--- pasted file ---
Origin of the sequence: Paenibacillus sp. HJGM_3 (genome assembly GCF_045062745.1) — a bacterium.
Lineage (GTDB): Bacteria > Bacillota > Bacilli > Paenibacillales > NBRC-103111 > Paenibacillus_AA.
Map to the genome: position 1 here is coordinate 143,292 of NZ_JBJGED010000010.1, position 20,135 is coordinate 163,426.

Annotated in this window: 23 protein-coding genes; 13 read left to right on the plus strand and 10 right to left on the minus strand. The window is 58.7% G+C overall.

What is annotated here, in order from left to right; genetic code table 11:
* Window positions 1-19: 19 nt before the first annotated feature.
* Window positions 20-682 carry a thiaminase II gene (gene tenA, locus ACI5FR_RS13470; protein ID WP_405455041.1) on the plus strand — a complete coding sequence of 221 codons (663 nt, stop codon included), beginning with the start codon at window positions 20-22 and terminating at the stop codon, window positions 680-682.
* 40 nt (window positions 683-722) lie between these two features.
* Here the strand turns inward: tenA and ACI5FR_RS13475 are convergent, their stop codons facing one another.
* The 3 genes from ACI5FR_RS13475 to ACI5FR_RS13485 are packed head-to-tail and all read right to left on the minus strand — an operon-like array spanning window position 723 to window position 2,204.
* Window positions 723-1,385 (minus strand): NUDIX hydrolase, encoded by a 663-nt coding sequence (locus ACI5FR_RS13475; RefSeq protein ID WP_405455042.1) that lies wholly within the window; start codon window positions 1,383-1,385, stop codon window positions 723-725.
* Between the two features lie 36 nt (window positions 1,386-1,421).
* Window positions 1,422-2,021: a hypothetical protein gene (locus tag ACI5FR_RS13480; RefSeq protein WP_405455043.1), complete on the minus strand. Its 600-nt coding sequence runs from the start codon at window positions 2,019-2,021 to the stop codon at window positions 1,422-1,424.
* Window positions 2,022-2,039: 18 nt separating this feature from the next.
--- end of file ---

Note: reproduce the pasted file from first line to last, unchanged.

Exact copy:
Origin of the sequence: Paenibacillus sp. HJGM_3 (genome assembly GCF_045062745.1) — a bacterium.
Lineage (GTDB): Bacteria > Bacillota > Bacilli > Paenibacillales > NBRC-103111 > Paenibacillus_AA.
Map to the genome: position 1 here is coordinate 143,292 of NZ_JBJGED010000010.1, position 20,135 is coordinate 163,426.

Annotated in this window: 23 protein-coding genes; 13 read left to right on the plus strand and 10 right to left on the minus strand. The window is 58.7% G+C overall.

What is annotated here, in order from left to right; genetic code table 11:
* Window positions 1-19: 19 nt before the first annotated feature.
* Window positions 20-682 carry a thiaminase II gene (gene tenA, locus ACI5FR_RS13470; protein ID WP_405455041.1) on the plus strand — a complete coding sequence of 221 codons (663 nt, stop codon included), beginning with the start codon at window positions 20-22 and terminating at the stop codon, window positions 680-682.
* 40 nt (window positions 683-722) lie between these two features.
* Here the strand turns inward: tenA and ACI5FR_RS13475 are convergent, their stop codons facing one another.
* The 3 genes from ACI5FR_RS13475 to ACI5FR_RS13485 are packed head-to-tail and all read right to left on the minus strand — an operon-like array spanning window position 723 to window position 2,204.
* Window positions 723-1,385 (minus strand): NUDIX hydrolase, encoded by a 663-nt coding sequence (locus ACI5FR_RS13475; RefSeq protein ID WP_405455042.1) that lies wholly within the window; start codon window positions 1,383-1,385, stop codon window positions 723-725.
* Between the two features lie 36 nt (window positions 1,386-1,421).
* Window positions 1,422-2,021: a hypothetical protein gene (locus tag ACI5FR_RS13480; RefSeq protein WP_405455043.1), complete on the minus strand. Its 600-nt coding sequence runs from the start codon at window positions 2,019-2,021 to the stop codon at window positions 1,422-1,424.
* Window positions 2,022-2,039: 18 nt separating this feature from the next.